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Nov 30 - arousal and anxiety.doc

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Department
Physical Education and Sport
Course
PEDS303
Professor
John Dunn
Semester
Fall

Description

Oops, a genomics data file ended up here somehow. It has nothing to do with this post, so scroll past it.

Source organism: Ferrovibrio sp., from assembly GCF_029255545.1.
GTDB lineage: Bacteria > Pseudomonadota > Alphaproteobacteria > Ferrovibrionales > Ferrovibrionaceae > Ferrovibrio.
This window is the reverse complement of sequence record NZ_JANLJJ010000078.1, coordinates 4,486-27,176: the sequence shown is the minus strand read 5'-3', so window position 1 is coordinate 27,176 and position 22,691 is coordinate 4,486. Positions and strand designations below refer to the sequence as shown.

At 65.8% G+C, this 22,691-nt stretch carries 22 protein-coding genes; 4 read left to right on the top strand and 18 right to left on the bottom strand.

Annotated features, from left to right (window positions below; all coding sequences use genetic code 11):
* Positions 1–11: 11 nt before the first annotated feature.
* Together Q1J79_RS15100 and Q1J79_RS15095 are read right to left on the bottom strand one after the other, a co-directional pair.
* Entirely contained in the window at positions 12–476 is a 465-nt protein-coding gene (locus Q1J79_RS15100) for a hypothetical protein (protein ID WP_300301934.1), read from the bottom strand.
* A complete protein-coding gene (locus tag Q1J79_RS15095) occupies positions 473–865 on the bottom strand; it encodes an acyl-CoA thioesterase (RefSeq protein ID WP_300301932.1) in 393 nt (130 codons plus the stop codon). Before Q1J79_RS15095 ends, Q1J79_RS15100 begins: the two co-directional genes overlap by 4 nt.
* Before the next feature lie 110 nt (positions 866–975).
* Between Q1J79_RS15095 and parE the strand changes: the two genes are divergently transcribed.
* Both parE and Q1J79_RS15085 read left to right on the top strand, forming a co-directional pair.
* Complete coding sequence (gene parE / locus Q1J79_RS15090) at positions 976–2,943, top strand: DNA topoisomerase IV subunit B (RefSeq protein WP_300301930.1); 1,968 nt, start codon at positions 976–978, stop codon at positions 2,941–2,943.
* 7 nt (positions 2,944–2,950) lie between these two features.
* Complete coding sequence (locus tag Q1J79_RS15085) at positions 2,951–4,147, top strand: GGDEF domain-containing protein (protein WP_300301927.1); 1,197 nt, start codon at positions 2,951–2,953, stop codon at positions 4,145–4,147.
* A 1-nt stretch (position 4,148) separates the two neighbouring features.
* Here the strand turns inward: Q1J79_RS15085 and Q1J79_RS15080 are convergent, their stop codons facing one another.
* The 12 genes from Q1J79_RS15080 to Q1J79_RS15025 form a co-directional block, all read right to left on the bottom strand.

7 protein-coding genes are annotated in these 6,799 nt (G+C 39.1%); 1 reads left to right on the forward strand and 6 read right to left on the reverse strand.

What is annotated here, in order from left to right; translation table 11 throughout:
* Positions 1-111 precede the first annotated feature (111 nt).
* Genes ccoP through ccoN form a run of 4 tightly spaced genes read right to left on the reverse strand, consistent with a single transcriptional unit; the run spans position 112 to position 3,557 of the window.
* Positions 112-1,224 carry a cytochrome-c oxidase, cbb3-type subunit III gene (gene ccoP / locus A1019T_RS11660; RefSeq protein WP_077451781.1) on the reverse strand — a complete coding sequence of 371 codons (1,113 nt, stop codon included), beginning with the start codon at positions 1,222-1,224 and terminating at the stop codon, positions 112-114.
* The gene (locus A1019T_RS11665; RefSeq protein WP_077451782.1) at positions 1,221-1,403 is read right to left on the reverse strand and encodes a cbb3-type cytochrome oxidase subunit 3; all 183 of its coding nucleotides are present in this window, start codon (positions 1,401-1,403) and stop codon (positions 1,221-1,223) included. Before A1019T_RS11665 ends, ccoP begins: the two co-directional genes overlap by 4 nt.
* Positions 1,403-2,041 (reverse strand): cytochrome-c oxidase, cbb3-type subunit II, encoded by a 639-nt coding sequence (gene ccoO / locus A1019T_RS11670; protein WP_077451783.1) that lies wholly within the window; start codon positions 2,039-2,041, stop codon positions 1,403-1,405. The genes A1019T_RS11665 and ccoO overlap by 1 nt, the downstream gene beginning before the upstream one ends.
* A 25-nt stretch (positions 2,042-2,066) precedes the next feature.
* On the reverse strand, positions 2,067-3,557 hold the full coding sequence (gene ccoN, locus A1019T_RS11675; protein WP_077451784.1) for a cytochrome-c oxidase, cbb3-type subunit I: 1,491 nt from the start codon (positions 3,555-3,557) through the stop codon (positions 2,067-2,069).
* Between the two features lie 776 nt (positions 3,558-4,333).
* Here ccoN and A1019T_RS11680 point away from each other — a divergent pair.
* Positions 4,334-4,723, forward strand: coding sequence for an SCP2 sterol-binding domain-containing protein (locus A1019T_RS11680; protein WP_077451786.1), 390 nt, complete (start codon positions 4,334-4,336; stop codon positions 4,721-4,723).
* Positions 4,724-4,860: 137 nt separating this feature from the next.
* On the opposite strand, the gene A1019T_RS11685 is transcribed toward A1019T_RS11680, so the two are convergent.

Nov 30 – Arousal And Anxiety How/Why Does Elevated arousal (and anxiety) influence performance? 1.) Muscle tension and coordination difficulties: Research example • There was a throwing task (10 balls to be thrown at 3 concentric circles) • There were high vs low trait anxiety male UCLA students • There was bogus “failure” feedback after 1 10 throws. In theory this should increase arousal levels and anxiety levels • Students then threw 10 more balls at targets • Measures: throwing performance and electrical activity on throwing muscles Results • High trait anxiety subjects had significantly poorer performance in comparison to low trait anxiety subjects after bogus feedback • High trait anxiety subjects 1.) had contracted muscles for longer duration (for an activity that is long, if your muscles are contracted longer, fatigue will set it) and 2.) had significantly more co-contraction of opposing muscle groups Involuntary co-contraction of muscle groups can be devastating in fine/complex motor skills (ex. The yips in putting) 2.) Attention/Concentration Changes • Pre-occupation with worries or somatic symptoms = inappropriate task focus • When we have increased arousal, we have changes in attentional control • Worry can lead to (or is a form of) “Cognitive Interference (CI) • Where Cognitive interference is defined as any thoughts that aren’t directly related to the process required for successful task execution • There is pre-occupation with consequences of failure. This will impede performance due to the lack of focus at the task at hand. • There are task-irrelevant thoughts (ex. I hate these butterflies in my stomach. Why am I so nervous?) • There are also thoughts of escape (I wish I could just go home) • Cognitive takes away your focus from the task at hand and this undermines performance 3Ps: Positive, Present, Process Present: we ask them to be here mentally Positive: we want them to think positive Process: we want them to focus on the proce
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